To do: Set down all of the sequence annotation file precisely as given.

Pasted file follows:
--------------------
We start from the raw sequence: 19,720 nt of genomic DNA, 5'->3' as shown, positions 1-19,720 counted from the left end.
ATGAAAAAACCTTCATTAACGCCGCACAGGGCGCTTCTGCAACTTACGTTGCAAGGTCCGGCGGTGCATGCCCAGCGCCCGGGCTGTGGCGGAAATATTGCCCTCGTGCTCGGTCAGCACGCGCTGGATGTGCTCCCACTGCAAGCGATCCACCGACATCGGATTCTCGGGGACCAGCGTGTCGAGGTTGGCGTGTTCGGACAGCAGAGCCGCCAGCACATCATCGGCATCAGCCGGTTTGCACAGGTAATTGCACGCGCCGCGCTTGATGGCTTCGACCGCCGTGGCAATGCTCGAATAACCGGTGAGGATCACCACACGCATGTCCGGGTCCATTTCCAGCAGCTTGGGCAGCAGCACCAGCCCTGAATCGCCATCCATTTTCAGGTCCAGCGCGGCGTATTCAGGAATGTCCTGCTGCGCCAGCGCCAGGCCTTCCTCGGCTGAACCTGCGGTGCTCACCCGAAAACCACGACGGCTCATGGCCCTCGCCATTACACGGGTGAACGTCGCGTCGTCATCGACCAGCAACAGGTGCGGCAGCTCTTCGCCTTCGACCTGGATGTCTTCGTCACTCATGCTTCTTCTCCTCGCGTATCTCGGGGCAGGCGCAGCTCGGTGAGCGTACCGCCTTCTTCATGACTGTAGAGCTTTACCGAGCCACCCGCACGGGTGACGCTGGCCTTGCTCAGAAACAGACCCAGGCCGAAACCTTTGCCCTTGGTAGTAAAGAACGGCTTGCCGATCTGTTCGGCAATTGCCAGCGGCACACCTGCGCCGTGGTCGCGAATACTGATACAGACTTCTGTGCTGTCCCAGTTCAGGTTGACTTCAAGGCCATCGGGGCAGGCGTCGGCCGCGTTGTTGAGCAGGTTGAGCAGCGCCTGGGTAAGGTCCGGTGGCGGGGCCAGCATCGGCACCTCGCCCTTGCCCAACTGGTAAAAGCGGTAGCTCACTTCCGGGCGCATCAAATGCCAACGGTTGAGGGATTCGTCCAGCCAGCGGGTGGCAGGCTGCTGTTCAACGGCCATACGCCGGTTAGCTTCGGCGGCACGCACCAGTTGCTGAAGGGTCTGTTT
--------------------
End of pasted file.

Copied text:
We start from the raw sequence: 19,720 nt of genomic DNA, 5'->3' as shown, positions 1-19,720 counted from the left end.
ATGAAAAAACCTTCATTAACGCCGCACAGGGCGCTTCTGCAACTTACGTTGCAAGGTCCGGCGGTGCATGCCCAGCGCCCGGGCTGTGGCGGAAATATTGCCCTCGTGCTCGGTCAGCACGCGCTGGATGTGCTCCCACTGCAAGCGATCCACCGACATCGGATTCTCGGGGACCAGCGTGTCGAGGTTGGCGTGTTCGGACAGCAGAGCCGCCAGCACATCATCGGCATCAGCCGGTTTGCACAGGTAATTGCACGCGCCGCGCTTGATGGCTTCGACCGCCGTGGCAATGCTCGAATAACCGGTGAGGATCACCACACGCATGTCCGGGTCCATTTCCAGCAGCTTGGGCAGCAGCACCAGCCCTGAATCGCCATCCATTTTCAGGTCCAGCGCGGCGTATTCAGGAATGTCCTGCTGCGCCAGCGCCAGGCCTTCCTCGGCTGAACCTGCGGTGCTCACCCGAAAACCACGACGGCTCATGGCCCTCGCCATTACACGGGTGAACGTCGCGTCGTCATCGACCAGCAACAGGTGCGGCAGCTCTTCGCCTTCGACCTGGATGTCTTCGTCACTCATGCTTCTTCTCCTCGCGTATCTCGGGGCAGGCGCAGCTCGGTGAGCGTACCGCCTTCTTCATGACTGTAGAGCTTTACCGAGCCACCCGCACGGGTGACGCTGGCCTTGCTCAGAAACAGACCCAGGCCGAAACCTTTGCCCTTGGTAGTAAAGAACGGCTTGCCGATCTGTTCGGCAATTGCCAGCGGCACACCTGCGCCGTGGTCGCGAATACTGATACAGACTTCTGTGCTGTCCCAGTTCAGGTTGACTTCAAGGCCATCGGGGCAGGCGTCGGCCGCGTTGTTGAGCAGGTTGAGCAGCGCCTGGGTAAGGTCCGGTGGCGGGGCCAGCATCGGCACCTCGCCCTTGCCCAACTGGTAAAAGCGGTAGCTCACTTCCGGGCGCATCAAATGCCAACGGTTGAGGGATTCGTCCAGCCAGCGGGTGGCAGGCTGCTGTTCAACGGCCATACGCCGGTTAGCTTCGGCGGCACGCACCAGTTGCTGAAGGGTCTGTTT